Home Forums Campfire Forum Going to Hunt Elk need some advice

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    • ToddRvs
      Post count: 64

      Hello All
      I am going to be heading out west later this year to hunt Elk. I will be using traditional equipment which consists of the following. I have a self bow with a draw weight of 41 pounds at 28 inches. I will be using ceder arrows with 5 inch turkey feathers and obsidian hand chipped broadheads. I am sure my equipment can get it done as I have killed several deer and hog with this setup and ne ver had any problem with penetration or kills. I am just a little apprehensive about my choice of equipment. Has anyone used a simular setup for Elk? Any feedback is welcomed.

    • David Petersen
      Member
      Post count: 2749

      Hi again, Todd — IMHO you are WAY under-bowed for elk. 41 pounds of selfbow with light arrows is a disaster waiting to happen. Elk are not deer or even hogs. And I think if you check with the CDOW you’ll find that stone points are illegal here. My personal, well-meaning advice is not to risk it. Dave

    • ToddRvs
      Post count: 64

      Thanks for the feedback Dave I kinda thought I might be a little lite on the draw weight. I think I can make it work if I get my shot just right. I will check on the flint broadhead issue as well. Thanks for the feedback

    • Steertalker
      Post count: 83

      Dave is right about the obsidian point….if you are planning on hunting in Colorado. It is illegal in Colorado:

      Excerpt from CDOW hunting brochure….

      4.HAND-HELD BOWS: A long bow, recurve bow or compound bow on
      which the string is not drawn mechanically or held mechanically under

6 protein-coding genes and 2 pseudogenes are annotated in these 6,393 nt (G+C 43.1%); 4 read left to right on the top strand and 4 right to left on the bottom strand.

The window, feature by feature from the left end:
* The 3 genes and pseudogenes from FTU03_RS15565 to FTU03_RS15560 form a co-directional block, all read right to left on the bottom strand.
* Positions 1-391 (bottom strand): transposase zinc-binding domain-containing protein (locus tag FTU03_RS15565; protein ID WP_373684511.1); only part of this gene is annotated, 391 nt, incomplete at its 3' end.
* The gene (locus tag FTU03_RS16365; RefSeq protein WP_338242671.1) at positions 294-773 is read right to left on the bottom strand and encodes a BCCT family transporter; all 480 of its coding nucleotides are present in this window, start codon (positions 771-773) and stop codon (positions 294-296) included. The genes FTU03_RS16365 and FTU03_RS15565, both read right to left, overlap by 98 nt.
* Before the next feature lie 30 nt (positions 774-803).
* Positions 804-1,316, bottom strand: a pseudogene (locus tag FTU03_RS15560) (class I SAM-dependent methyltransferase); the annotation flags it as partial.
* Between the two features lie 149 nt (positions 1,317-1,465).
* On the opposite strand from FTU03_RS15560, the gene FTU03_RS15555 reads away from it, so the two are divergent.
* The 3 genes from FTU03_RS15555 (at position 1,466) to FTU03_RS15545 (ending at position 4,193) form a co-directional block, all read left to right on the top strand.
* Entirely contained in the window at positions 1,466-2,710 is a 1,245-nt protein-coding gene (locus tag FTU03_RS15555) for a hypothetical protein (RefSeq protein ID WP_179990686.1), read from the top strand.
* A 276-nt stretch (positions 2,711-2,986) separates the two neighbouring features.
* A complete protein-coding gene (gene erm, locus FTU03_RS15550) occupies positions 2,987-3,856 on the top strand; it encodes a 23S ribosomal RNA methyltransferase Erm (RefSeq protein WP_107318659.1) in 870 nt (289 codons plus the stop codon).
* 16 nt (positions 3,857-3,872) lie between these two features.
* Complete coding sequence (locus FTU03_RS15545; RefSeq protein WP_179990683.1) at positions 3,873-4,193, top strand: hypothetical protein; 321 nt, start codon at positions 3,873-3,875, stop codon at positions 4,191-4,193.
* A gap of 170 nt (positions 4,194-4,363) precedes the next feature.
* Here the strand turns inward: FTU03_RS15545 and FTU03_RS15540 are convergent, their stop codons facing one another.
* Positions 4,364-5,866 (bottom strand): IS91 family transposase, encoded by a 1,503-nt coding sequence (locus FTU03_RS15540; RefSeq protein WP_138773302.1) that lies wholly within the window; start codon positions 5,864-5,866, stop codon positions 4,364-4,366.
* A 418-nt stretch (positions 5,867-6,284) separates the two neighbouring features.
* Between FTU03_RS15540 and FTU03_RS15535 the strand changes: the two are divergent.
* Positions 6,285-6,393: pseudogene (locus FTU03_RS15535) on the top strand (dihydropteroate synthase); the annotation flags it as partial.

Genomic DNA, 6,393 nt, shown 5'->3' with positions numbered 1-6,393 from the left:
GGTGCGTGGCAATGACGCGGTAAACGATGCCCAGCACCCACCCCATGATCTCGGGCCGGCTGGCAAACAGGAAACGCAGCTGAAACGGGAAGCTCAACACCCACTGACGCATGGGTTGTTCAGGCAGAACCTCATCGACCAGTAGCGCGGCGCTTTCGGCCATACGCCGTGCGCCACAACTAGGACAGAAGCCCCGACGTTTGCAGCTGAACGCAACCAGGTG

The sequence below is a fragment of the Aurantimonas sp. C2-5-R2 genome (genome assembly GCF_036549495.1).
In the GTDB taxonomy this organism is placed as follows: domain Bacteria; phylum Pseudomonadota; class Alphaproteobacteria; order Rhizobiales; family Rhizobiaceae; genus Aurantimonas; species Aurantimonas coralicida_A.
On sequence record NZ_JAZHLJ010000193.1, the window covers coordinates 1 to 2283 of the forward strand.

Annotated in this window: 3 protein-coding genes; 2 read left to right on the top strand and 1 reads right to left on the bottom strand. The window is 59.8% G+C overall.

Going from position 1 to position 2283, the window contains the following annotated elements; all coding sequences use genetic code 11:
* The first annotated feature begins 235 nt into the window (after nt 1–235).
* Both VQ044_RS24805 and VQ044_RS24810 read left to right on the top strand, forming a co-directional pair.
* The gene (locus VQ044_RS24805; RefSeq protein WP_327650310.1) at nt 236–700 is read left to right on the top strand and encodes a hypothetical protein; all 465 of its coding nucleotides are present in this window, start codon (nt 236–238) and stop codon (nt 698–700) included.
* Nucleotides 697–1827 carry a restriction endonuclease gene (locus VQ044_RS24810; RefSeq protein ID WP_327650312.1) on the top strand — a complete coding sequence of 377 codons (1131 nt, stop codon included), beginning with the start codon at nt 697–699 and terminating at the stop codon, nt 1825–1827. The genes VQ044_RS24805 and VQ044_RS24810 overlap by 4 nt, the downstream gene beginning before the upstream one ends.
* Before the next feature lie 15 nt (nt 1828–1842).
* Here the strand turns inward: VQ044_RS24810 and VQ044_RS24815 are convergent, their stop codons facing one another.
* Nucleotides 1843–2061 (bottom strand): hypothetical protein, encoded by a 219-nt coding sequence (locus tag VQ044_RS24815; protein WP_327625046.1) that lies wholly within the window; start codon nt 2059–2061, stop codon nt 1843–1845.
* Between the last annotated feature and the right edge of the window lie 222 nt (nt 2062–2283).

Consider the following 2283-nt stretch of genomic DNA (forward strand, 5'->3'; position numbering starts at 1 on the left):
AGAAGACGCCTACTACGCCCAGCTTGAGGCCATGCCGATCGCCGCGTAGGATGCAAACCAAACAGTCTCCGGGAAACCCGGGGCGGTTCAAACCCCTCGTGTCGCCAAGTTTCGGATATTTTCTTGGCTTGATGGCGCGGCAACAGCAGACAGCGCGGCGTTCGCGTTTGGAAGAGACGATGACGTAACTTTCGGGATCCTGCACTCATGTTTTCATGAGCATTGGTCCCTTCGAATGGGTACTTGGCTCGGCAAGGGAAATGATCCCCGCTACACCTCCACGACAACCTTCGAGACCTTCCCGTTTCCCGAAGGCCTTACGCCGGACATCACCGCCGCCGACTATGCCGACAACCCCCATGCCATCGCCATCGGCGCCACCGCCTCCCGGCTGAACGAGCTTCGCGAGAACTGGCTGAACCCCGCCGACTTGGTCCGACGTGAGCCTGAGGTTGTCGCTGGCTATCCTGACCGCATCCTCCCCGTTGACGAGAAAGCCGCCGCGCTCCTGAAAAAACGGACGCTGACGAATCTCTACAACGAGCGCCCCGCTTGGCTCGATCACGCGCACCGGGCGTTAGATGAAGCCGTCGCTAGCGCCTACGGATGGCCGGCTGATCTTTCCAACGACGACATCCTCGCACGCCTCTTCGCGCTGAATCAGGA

tension. String or mechanical releases are legal if they are hand-drawn or
      hand-held with no other attachments or connections to bow (except
      bowstring).
      a.Hand-held bows, including compound bows, must use arrows with a
      broadhead having a min. 7/8-inch outside diameter or width and
      min. 2 steel cutting edges. Each cutting edge must be in same plane
      for entire length of cutting surface.
      b.Only legal, hand-held bows allowed during archery seasons.
      c.Min. draw weight of 35 lbs. required. Let-off max. of 80 percent.
      d.No part of bow’s riser (handle) or track, trough, channel, arrow rest or
      other device (excluding cables and bowstring) that attaches to riser
      can contact, support and/or guide the arrow from a point rearward of
      the bow’s brace height behind the undrawn string.
      e. Bows can propel only a single arrow at a time. No mechanisms for automatically
      loading arrows allowed.
      f. Scopes, electronic or battery-powered devices cannot be incorporated
      into or attached to bow or arrow.
      g.Hydraulic or pneumatic technology cannot be used to derive or store
      energy to propel arrows. Explosive arrows prohibited.

      As far as the 41 lb draw weight….well I just don’t have enough experience. However..I do agree with Dave in that I think it is much too light. I would have zero confidence in such a rig.